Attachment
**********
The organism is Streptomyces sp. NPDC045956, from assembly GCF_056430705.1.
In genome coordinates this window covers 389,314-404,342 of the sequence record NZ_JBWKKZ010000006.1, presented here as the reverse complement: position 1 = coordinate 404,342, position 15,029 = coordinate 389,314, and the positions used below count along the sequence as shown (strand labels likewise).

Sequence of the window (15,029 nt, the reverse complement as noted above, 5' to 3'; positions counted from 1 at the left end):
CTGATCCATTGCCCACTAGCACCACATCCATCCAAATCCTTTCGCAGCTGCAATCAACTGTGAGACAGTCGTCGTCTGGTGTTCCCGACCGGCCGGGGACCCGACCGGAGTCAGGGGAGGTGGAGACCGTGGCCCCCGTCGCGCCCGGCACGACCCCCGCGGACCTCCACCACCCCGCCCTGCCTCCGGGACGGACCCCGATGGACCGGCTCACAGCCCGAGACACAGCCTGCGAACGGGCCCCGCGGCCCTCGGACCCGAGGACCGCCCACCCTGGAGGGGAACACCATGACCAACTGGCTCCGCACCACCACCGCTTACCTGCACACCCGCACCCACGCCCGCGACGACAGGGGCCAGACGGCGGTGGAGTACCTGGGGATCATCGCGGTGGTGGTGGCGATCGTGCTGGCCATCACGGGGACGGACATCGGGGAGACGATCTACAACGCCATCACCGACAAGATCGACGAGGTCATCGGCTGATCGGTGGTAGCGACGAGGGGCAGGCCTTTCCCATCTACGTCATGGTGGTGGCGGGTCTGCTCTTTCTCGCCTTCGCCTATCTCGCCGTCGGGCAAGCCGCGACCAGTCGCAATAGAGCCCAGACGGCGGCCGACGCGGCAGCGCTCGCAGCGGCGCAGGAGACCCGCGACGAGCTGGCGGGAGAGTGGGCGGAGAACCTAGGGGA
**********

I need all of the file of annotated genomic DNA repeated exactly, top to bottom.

The organism is Streptomyces sp. NPDC045956, from assembly GCF_056430705.1.
In genome coordinates this window covers 389,314-404,342 of the sequence record NZ_JBWKKZ010000006.1, presented here as the reverse complement: position 1 = coordinate 404,342, position 15,029 = coordinate 389,314, and the positions used below count along the sequence as shown (strand labels likewise).

Sequence of the window (15,029 nt, the reverse complement as noted above, 5' to 3'; positions counted from 1 at the left end):
CTGATCCATTGCCCACTAGCACCACATCCATCCAAATCCTTTCGCAGCTGCAATCAACTGTGAGACAGTCGTCGTCTGGTGTTCCCGACCGGCCGGGGACCCGACCGGAGTCAGGGGAGGTGGAGACCGTGGCCCCCGTCGCGCCCGGCACGACCCCCGCGGACCTCCACCACCCCGCCCTGCCTCCGGGACGGACCCCGATGGACCGGCTCACAGCCCGAGACACAGCCTGCGAACGGGCCCCGCGGCCCTCGGACCCGAGGACCGCCCACCCTGGAGGGGAACACCATGACCAACTGGCTCCGCACCACCACCGCTTACCTGCACACCCGCACCCACGCCCGCGACGACAGGGGCCAGACGGCGGTGGAGTACCTGGGGATCATCGCGGTGGTGGTGGCGATCGTGCTGGCCATCACGGGGACGGACATCGGGGAGACGATCTACAACGCCATCACCGACAAGATCGACGAGGTCATCGGCTGATCGGTGGTAGCGACGAGGGGCAGGCCTTTCCCATCTACGTCATGGTGGTGGCGGGTCTGCTCTTTCTCGCCTTCGCCTATCTCGCCGTCGGGCAAGCCGCGACCAGTCGCAATAGAGCCCAGACGGCGGCCGACGCGGCAGCGCTCGCAGCGGCGCAGGAGACCCGCGACGAGCTGGCGGGAGAGTGGGCGGAGAACCTAGGGGA